Richard Harris

Award-winning journalist Richard Harris has reported on a wide range of topics in science, medicine and the environment since he joined NPR in 1986. In early 2014, his focus shifted from an emphasis on climate change and the environment to biomedical research.

Harris has traveled to all seven continents for NPR. His reports have originated from Timbuktu, the South Pole, the Galapagos Islands, Beijing during the SARS epidemic, the center of Greenland, the Amazon rain forest, the foot of Mt. Kilimanjaro (for a story about tuberculosis), and Japan to cover the nuclear aftermath of the 2011 tsunami.

In 2010, Harris' reporting revealed that the blown-out BP oil well in the Gulf of Mexico was spewing out far more oil than asserted in the official estimates. That revelation led the federal government to make a more realistic assessment of the extent of the spill.

Harris covered climate change for decades. He reported from the United Nations climate negotiations, starting with the Earth Summit in Rio de Janeiro in 1992, and including Kyoto in 1997 and Copenhagen in 2009. Harris was a major contributor to NPR's award-winning 2007-2008 "Climate Connections" series.

Over the course of his career, Harris has been the recipient of many prestigious awards. Those include the American Geophysical Union's 2013 Presidential Citation for Science and Society. He shared the 2009 National Academy of Sciences Communication Award and was a finalist again in 2011. In 2002, Harris was elected an honorary member of Sigma Xi, the scientific research society. Harris shared a 1995 Peabody Award for investigative reporting on NPR about the tobacco industry. Since 1988, the American Association for the Advancement of Science has honored Harris three times with its science journalism award.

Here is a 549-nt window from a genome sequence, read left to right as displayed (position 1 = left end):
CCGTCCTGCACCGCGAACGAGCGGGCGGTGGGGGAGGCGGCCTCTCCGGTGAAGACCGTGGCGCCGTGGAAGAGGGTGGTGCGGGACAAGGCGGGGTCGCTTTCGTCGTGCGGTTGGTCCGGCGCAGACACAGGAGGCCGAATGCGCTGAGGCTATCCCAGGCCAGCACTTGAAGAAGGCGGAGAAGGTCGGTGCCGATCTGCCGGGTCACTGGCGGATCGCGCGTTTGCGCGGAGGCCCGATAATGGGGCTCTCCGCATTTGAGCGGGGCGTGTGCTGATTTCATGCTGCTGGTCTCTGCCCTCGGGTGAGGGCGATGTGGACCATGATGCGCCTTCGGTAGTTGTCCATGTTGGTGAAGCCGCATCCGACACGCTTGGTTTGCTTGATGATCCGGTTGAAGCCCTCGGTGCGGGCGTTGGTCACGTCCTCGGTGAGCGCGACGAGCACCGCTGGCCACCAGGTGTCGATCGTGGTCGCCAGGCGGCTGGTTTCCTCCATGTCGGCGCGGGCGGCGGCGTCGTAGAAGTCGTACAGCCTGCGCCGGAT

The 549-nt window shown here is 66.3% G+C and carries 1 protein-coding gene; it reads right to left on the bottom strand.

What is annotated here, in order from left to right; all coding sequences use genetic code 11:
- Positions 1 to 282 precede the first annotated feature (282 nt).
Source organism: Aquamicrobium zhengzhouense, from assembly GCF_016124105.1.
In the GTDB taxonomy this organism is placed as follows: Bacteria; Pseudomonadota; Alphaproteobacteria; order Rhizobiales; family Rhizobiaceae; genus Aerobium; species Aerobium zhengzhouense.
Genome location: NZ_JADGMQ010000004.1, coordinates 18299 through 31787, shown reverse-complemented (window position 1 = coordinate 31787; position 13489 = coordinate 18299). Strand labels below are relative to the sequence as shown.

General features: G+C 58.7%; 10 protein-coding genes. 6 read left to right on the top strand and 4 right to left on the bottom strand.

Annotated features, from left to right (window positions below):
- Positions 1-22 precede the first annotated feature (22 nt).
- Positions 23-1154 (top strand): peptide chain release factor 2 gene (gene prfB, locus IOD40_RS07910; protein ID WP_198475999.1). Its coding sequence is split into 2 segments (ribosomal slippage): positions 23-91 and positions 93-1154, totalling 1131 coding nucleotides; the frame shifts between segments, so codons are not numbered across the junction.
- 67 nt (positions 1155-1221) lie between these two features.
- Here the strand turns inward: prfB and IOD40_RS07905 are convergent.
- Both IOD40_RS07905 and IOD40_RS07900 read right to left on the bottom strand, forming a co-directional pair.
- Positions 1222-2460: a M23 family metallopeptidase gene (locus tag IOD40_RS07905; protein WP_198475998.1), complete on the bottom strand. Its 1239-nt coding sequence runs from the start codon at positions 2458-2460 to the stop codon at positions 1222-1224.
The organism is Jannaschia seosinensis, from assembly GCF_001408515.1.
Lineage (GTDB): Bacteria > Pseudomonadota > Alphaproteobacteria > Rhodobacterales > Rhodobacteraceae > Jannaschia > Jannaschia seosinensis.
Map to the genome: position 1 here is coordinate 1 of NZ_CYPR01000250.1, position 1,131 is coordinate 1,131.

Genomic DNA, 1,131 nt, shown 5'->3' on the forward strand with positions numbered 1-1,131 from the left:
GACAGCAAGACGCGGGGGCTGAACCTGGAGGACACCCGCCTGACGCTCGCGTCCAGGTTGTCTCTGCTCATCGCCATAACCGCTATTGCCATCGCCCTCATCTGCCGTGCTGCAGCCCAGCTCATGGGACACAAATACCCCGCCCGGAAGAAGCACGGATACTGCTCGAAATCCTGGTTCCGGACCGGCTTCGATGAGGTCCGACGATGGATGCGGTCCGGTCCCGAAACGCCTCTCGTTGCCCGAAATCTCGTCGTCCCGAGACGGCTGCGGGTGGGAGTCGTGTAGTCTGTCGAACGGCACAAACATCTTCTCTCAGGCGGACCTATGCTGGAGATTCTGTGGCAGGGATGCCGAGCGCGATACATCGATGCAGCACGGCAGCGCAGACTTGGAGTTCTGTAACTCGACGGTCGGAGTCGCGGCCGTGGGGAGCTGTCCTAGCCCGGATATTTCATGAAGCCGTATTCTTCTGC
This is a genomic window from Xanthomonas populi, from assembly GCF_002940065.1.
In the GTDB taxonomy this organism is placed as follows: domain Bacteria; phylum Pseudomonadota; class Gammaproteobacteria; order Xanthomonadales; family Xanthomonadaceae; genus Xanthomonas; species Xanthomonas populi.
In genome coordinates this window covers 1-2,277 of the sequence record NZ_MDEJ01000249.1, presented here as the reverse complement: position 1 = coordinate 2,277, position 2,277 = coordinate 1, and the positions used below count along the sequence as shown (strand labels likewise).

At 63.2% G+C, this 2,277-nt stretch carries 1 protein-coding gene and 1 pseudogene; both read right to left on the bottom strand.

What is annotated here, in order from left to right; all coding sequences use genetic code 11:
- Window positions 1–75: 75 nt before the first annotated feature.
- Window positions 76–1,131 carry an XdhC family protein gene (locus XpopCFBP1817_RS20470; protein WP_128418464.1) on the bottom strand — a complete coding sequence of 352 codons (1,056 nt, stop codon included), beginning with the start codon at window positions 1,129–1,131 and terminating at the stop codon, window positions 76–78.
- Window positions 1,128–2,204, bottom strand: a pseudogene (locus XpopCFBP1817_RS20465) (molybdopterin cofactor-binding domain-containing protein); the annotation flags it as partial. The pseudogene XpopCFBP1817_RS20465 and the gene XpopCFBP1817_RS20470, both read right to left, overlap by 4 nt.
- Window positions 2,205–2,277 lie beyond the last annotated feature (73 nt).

Before joining NPR, Harris was a science writer for the San Francisco Examiner. From 1981 to 1983, Harris was a staff writer at The Tri-Valley Herald in Livermore, California, covering science, technology, and health issues related to the nuclear weapons lab in Livermore. He started his career as an AAAS Mass Media Science Fellow at the now-defunct Washington Star in DC.

Harris is co-founder of the Washington, DC, Area Science Writers Association, and is past president of the National Association of Science Writers. He serves on the board of the Council for the Advancement of Science Writing.